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Trying to do:

    @echo "you must $(call red_text,clean)"

where red_text is defined as

red_text = $(shell tput setaf 1; echo -n "$1"; tput sgr0)

This prints "you must clean", where word "clean" is printed in red.

The problem is when the output of make is piped (e.g. to less). In this case I should not use colors, but rather print the $1.

I need to update red_text to handle the case. For that I thought I can use something like $(shell [ -t 1 ] ..) but the problem is that the stdout of $(shell) is never a terminal.

How can I change red to handle the case when stdout is not to a terminal?

share|improve this question
check the exit status of tty command? – anishsane Jan 31 '13 at 12:42
@anishsane This will have same problem as checking [ -t 1 ] – dimba Jan 31 '13 at 12:44
This problem is probably easier to solve in your build server: FANCY ?= 1 and then call FANCY=0 make when non-color output is desired. – thiton Jan 31 '13 at 12:54
@thiton It's better make will handle it by itself, instead of education user :) – dimba Jan 31 '13 at 13:08
Is it too much to ask your user to use less -r? – William Pursell Jan 31 '13 at 13:37

In the spirit of Perfection is reached not when there is nothing more to add, but when there is nothing left to take away (Antoine de Saint Exupery), solve the problem by not using color in the first place! Really. It sucks has inherent problems. You make assumptions about terminals that will be wrong for some poor user some fine day. You run into this interactive terminal issue. You spend time solving a problem that could be better spent programming cool functionality instead of eye candy. You please the wrong group of people, namely, the chromatically addicted, and disregard the chromatically challenged, like red/green blind users (of which there are more than you and I estimate).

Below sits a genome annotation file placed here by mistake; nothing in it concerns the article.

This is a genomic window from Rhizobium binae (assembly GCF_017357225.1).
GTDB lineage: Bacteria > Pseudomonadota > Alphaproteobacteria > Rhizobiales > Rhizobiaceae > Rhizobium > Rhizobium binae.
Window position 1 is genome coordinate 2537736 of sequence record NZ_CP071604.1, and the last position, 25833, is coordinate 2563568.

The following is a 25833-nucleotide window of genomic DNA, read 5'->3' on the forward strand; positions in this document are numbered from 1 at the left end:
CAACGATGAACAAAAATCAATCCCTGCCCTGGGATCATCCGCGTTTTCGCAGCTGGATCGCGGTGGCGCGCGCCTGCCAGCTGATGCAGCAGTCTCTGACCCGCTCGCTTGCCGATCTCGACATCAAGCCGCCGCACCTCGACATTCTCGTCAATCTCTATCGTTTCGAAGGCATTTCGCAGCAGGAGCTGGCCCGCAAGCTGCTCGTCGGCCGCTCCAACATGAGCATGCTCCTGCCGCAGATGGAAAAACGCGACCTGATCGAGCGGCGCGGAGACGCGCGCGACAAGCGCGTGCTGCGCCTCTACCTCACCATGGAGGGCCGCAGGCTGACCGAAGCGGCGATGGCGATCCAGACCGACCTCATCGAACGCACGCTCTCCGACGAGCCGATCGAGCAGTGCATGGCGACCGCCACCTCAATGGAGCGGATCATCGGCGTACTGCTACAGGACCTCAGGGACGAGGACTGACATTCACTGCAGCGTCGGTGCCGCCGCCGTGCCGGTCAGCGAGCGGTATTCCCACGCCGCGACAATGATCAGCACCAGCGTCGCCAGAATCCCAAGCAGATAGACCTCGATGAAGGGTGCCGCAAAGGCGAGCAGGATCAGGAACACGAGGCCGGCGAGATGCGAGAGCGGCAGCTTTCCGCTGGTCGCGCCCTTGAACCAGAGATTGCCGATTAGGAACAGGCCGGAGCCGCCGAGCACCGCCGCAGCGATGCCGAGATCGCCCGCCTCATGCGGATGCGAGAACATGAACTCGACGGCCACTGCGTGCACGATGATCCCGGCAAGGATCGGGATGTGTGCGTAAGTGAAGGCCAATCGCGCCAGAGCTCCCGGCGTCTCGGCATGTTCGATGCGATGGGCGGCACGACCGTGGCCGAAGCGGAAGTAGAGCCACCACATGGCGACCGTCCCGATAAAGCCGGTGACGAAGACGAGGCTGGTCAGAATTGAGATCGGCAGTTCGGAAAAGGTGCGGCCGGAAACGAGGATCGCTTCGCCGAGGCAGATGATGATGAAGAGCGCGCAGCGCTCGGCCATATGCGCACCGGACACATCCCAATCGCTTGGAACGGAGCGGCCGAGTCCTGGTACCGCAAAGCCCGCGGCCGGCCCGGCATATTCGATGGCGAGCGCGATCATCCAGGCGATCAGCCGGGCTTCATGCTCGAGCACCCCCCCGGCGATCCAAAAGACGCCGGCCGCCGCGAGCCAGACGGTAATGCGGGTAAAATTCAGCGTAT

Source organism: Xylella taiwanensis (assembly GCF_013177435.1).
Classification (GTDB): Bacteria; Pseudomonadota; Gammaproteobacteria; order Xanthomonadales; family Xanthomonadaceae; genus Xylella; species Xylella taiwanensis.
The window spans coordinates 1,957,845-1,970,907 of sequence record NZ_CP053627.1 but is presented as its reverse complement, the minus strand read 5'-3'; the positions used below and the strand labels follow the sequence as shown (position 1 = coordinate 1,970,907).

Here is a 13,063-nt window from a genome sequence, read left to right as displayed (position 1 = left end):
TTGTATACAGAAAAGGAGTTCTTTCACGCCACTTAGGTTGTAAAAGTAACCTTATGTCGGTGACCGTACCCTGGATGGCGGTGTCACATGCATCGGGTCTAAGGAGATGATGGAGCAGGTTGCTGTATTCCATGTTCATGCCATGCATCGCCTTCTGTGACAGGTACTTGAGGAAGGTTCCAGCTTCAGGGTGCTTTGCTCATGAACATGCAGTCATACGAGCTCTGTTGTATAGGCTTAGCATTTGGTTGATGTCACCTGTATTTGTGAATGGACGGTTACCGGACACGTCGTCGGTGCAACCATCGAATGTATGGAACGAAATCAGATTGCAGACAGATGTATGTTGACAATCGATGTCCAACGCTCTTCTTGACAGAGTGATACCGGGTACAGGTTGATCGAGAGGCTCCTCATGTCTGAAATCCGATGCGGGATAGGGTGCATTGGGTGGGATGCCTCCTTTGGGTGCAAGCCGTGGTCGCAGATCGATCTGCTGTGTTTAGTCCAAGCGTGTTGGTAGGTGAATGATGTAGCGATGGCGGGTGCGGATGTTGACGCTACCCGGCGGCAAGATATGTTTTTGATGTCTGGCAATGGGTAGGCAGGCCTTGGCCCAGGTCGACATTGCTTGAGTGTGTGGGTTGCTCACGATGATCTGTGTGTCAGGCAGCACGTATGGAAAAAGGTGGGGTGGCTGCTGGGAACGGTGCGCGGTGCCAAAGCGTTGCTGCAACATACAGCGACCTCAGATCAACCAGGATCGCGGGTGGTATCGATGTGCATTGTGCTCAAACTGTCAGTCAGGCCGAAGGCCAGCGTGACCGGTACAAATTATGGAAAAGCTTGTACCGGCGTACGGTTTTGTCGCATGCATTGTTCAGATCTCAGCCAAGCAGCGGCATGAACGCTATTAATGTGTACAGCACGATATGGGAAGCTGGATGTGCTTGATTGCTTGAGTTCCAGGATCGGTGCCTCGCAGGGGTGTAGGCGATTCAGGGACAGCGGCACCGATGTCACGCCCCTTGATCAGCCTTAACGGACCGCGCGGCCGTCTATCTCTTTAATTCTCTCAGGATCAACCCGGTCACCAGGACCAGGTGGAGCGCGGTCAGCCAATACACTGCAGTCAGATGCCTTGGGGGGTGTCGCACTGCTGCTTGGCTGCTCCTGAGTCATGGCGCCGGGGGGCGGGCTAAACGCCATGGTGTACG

share|improve this answer
totally agree with you :) – dimba Jan 31 '13 at 20:58
A personal opinion is not an answer. Colours in themselves aren't bad - your change to state they have 'inherent problems' is better - but some things are Just Easier with colours enabled, such as fast visual processing of gcc output (particularly with heavy usage of C++ templates). Of course it's a personal choice, and of course there will be differences in colour perception within a user base, but 'eye candy' is dismissive of the benefits, and 'You please the wrong group of people' is polarising and could be seen as offensive tbh. – boycy Apr 14 '14 at 13:57
This does not provide an answer to the question. To critique or request clarification from an author, leave a comment below their post. – Alexander Tobias Heinrich Apr 14 '14 at 14:20
@AlexanderTobiasHeinrich If someone asks "How do I commit suicide?" would do the same nit-picking when I answered "Let's solve your problem by looking at it from a completely different angle and it may become a non-issue?" I teach people to stand back, think outside the box, make them realize their X-Y-problem. Sadly, no good dead goes unpunished. – Jens Apr 14 '14 at 15:16
@Jens: No offense, but you didn't answer the question, you commented on it. Comments are perfectly ok and no one ever said comments must not be helpful. But they don't belong into that text area labeled "Your answer"... – Alexander Tobias Heinrich Apr 14 '14 at 15:29
if test -t 1
    echo terminal
    echo file
share|improve this answer
-1: The OP already stated why [ -t 1 ] doesn't work in this case. – thiton Jan 31 '13 at 12:52
@thiton, this: help:<newline+tab> if test -t 1; then echo terminal; else echo file; fi works for me. – Ben Jan 31 '13 at 17:20
@Ben: Does $(shell if [ -t 1 ]; then echo terminal; fi) also work? The OP stated that it doesn't, and I strongly suspect he is right. – thiton Feb 4 '13 at 22:23

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